Aye Hnin Swe: There are ad agencies like us, but there are really only five or six agencies in the market, including Today, Riverorchid, Y&R [one of the first to launch a majority-owned agency here], FutureCom, Red Line, Spa and Sail. But there are those who say they’re agencies, even if their business is simply to paint a logo on the side of a truck.

Who would you say is the best among your peers?

Aye Hnin Swe: Probably Today. When I worked at Bates, which was seen as a school for advertising in Myanmar (many staff at Mango used to work at Bates), Today was already established. They are 20 years old and were around at the birth of advertising in Myanmar.

What do you see as the main obstacles to growth of the ad industry in Myanmar?

Aye Hnin Swe: We must wait until the elections in 2015. Until then, ad spend will continue to rise at a comfortable level. But after then – if everything goes well – the ad industry will go crazy.

Lynn Lynn Tin Htun. Acquiring local talent. There are many people coming into the industry, but we still have to recruit more people from overseas. But then we also need people who understand the local culture.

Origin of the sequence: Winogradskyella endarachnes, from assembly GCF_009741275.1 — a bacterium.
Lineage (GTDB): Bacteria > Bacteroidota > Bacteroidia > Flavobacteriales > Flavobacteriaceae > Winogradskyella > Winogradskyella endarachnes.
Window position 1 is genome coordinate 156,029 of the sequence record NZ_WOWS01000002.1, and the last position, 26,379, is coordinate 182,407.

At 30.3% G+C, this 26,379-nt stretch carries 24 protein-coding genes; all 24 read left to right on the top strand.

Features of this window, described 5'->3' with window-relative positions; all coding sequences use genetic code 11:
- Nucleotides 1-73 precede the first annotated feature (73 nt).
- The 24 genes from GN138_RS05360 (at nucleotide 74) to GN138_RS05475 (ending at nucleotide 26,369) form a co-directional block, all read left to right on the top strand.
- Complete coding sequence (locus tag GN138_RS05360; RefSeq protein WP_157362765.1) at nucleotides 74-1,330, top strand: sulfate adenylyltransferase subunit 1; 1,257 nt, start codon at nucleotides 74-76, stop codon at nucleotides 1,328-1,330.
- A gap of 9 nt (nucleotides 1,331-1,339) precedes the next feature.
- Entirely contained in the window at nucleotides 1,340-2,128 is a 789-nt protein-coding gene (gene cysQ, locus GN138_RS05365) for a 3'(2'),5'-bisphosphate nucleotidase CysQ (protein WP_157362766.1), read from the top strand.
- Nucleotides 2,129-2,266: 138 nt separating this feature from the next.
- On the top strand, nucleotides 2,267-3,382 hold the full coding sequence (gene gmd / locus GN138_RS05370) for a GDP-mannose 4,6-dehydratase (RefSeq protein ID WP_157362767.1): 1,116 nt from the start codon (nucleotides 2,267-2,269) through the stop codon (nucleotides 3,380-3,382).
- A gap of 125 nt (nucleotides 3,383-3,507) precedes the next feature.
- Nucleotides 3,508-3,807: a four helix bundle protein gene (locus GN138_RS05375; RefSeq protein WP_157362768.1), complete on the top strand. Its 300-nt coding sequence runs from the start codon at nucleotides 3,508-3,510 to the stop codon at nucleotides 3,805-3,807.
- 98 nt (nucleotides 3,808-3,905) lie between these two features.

Localisation is important, not just for advertising but for agency culture. We had a company retreat last weekend, and we took our staff to the beach. When we arrived, the two groups split into groups, locals and foreigners. This is an issue. When our local staff relax, they don’t want to talk English. Burmese culture won’t change overnight, so our international staff have got to localise.

There will be more agencies coming into the market, but what will separate us is genuine local understanding.

How would you define Brand Myanmar? And what do you think it means to the outside world?

Lynn Lynn Tin Htun: Friendly, warm and unique. Curiously, Myanmar is a non-brand; people don’t know what this country is really about – but it has very high brand awareness. It has an element of mystery. It is still developing its own identity, its own brand, and that will take time.


Get the latest media and marketing industry news (and views) direct to your inbox.

Sign up to the free Mumbrella Asia newsletter now.



Sign up to our free daily update to get the latest in media and marketing